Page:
2.)  The patient did not want her life prolonged by heroic measures.  Her family has confirmed that she was aware that if she had a health emergency, no medical staff or equipment would be available.  If and when something happened, she wanted to be allowed to die naturally.  The family has expressed regret that the media invaded the privacy of their grief, and they hold the facility and the nurse who called 911 blameless.

There’s been some grumbling about punishing the 911 caller for refusing to act or get someone else to do what the dispatcher wanted.  Was she aware of the woman’s wishes to be allowed to die?  Was she able to observe other stroke symptoms such as hemiplegia?  The incident is under internal and external review, but since the family believes the nurse acted correctly, there’s little likelihood of a negligence lawsuit.

Even though I only worked with terminal seniors for a year, I learned some important things I didn’t know before.  Many older people want to avoid entering hospitals, no matter how sick they are.  They have deep fears about ending up helpless, sustained by life-prolonging equipment.  The mere mention of all those tubes and wires upsets them.  It makes them feel like they will be an imprisoned living experiment, kept around for mad scientists to torture.  That’s one reason some seniors prefer to live where there’s no medical assistance.  The other big reason is that it’s much cheaper.  Assisted Living facilities cost several thousand dollars a month to live in, if you want a room by yourself.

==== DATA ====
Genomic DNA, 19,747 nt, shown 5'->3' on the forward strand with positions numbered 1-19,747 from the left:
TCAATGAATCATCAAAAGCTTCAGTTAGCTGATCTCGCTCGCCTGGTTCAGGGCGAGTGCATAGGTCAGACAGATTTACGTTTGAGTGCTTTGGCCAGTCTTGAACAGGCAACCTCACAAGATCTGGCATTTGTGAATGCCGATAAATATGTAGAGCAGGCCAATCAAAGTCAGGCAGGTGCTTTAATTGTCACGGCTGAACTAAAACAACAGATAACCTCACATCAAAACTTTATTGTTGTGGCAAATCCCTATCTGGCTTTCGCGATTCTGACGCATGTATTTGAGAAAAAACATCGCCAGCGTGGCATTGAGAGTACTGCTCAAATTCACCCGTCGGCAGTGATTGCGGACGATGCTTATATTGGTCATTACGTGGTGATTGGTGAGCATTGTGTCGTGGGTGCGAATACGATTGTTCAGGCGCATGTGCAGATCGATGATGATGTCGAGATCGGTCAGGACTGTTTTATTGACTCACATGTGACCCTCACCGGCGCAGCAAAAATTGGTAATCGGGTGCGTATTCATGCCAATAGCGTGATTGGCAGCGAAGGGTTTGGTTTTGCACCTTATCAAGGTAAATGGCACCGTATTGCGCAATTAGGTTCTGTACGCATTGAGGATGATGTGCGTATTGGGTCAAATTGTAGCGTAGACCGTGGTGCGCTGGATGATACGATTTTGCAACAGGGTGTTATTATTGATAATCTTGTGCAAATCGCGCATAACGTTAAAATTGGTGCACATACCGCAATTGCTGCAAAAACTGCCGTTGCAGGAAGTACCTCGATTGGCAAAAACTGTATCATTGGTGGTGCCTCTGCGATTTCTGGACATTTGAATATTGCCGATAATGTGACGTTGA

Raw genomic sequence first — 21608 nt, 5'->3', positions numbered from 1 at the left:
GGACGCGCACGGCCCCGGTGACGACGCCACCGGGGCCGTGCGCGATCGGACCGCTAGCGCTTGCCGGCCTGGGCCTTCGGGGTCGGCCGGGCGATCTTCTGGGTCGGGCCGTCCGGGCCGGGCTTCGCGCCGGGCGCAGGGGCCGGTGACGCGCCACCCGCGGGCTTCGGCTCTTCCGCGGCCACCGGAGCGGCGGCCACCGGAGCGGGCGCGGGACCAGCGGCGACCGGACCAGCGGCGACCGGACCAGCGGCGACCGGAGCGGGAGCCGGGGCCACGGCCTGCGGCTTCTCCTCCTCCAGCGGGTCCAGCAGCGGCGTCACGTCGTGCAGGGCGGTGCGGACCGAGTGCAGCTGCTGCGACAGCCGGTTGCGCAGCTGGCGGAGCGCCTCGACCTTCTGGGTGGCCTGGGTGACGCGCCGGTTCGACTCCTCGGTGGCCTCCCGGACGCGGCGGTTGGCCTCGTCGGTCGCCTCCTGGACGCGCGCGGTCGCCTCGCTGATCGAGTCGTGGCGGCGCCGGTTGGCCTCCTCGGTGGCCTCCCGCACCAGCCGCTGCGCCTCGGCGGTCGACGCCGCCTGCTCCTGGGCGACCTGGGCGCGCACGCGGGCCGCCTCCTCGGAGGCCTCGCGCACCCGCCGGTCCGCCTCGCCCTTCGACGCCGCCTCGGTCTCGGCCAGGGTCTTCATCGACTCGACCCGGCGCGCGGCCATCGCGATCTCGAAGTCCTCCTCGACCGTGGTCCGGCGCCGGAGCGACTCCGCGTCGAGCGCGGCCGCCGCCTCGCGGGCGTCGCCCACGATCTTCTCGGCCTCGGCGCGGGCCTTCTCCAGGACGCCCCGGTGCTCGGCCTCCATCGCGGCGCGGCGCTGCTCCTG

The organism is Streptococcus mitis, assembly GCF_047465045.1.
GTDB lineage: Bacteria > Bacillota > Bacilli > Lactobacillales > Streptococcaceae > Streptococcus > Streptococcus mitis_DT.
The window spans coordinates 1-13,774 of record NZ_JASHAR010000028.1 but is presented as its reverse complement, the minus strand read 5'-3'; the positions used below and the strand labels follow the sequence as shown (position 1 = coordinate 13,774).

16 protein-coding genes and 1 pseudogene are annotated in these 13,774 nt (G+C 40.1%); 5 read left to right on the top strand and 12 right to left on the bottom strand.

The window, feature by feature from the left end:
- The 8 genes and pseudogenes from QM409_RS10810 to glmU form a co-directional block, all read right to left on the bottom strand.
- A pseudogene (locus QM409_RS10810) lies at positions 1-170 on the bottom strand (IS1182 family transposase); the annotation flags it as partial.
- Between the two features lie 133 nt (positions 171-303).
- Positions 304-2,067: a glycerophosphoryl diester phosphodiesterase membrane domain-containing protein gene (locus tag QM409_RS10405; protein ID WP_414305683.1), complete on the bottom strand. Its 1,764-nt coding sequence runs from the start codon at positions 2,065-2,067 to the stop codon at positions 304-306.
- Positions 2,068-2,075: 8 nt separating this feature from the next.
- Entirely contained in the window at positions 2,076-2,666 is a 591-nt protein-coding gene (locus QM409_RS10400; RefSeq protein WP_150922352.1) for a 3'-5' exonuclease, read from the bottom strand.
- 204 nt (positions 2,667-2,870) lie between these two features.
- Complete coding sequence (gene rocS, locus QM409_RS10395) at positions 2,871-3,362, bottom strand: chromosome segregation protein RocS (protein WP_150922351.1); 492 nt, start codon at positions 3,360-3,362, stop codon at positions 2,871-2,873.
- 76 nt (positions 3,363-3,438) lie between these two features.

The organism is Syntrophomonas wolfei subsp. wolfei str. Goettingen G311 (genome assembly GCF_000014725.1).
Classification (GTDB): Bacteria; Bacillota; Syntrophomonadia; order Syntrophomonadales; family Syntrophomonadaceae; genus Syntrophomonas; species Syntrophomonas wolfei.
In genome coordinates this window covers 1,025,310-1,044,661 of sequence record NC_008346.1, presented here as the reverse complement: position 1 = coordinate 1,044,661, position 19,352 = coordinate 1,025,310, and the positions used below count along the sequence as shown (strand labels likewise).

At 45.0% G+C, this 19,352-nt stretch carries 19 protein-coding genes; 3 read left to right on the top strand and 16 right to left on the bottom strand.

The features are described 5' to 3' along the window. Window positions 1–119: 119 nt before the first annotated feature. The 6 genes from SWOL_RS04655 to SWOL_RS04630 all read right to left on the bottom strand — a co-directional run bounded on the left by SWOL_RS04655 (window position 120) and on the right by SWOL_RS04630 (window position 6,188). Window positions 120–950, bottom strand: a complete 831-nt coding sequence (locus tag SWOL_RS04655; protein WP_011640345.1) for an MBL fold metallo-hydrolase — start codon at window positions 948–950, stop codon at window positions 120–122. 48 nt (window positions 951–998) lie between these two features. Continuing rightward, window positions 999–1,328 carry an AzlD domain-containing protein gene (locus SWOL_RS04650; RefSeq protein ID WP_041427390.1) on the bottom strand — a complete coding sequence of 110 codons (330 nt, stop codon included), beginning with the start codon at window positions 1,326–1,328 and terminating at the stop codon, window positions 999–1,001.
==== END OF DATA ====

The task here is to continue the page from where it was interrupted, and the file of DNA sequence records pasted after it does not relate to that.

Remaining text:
The best way to make your wishes known is to provide a legal document detailing what you want done under what circumstances.  In my state it’s called a POLST form (Physician Orders for Life Sustaining Treatment).  Other places call it a DNR, for “Do Not Resuscitate”.  Some Independent Living facilities require them.  Some don’t.  Lorraine Bayless hadn’t filed one.  It might have prevented some of this controversy over her death, though it appears in this case that those on the scene where she died did exactly as she would have wished. 


Filed under Emotions, Ethics and Morality

28 responses to “Confusions Over that CPR Incident

  1. I hope the media will correct any of their inaccuracies and make the relevant facts known.

  2. The media correcting something…if you’re lucky a small little article on Page 5 of a paper.

  3. Thank you for this. It is exactly what I thought when I first heard the story. The fact that the family was not at all upset by the situation really gave it away for me.
    The “media” loves stories like this. It ups the level of terror and a high level of terror is necessary if the population is to be controlled and predictable.